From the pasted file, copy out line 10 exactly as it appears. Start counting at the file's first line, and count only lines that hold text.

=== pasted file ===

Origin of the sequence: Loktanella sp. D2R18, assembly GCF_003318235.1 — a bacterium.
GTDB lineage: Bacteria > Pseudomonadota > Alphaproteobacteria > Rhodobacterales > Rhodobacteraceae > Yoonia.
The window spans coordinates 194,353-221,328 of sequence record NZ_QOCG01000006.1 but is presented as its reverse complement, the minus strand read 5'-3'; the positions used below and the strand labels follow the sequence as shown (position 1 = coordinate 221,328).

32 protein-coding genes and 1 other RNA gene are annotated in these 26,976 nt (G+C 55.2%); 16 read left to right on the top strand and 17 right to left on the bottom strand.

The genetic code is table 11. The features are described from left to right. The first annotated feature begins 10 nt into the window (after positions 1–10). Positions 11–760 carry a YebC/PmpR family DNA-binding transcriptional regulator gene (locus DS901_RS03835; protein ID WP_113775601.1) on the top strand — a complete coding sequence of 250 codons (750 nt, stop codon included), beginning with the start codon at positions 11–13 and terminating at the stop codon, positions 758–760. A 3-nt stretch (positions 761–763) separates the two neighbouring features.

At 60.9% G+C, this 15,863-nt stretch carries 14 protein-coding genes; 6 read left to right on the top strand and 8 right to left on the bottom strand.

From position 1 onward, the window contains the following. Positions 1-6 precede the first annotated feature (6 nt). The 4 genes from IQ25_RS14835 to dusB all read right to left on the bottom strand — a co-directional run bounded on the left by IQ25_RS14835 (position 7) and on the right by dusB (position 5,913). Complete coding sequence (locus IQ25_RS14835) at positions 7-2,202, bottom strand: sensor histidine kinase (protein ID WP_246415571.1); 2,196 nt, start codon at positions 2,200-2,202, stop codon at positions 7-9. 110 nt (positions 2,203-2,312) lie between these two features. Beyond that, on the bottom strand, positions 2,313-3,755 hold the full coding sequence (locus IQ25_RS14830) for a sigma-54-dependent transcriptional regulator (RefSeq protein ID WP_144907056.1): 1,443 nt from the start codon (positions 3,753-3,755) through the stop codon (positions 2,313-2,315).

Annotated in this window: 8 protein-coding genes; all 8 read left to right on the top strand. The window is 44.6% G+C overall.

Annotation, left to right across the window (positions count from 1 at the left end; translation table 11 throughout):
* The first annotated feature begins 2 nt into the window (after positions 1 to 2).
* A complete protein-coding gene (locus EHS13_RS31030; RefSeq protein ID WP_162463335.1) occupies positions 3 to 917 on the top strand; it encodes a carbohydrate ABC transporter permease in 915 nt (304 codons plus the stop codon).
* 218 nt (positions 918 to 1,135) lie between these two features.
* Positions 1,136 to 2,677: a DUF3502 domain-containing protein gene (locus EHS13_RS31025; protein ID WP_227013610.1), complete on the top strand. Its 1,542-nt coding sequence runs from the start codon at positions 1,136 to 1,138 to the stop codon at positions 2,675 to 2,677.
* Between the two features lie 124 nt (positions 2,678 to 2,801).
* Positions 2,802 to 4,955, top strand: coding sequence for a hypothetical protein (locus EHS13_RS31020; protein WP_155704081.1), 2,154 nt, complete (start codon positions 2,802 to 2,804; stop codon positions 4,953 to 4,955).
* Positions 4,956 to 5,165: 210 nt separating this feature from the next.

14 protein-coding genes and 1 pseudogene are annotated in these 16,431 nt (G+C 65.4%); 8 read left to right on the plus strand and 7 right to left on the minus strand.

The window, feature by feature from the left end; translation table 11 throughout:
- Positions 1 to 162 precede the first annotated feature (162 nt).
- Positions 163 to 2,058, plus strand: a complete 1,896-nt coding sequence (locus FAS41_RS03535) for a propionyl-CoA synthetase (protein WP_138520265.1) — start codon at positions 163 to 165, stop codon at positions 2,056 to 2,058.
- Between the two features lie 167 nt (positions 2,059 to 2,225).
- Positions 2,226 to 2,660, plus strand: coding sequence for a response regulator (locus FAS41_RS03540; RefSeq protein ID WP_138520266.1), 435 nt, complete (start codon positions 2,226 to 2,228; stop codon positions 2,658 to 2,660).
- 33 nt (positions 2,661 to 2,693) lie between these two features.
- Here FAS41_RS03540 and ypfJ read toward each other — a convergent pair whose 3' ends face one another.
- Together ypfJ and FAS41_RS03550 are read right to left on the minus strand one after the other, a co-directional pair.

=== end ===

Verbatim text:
* The first annotated feature begins 2 nt into the window (after positions 1 to 2).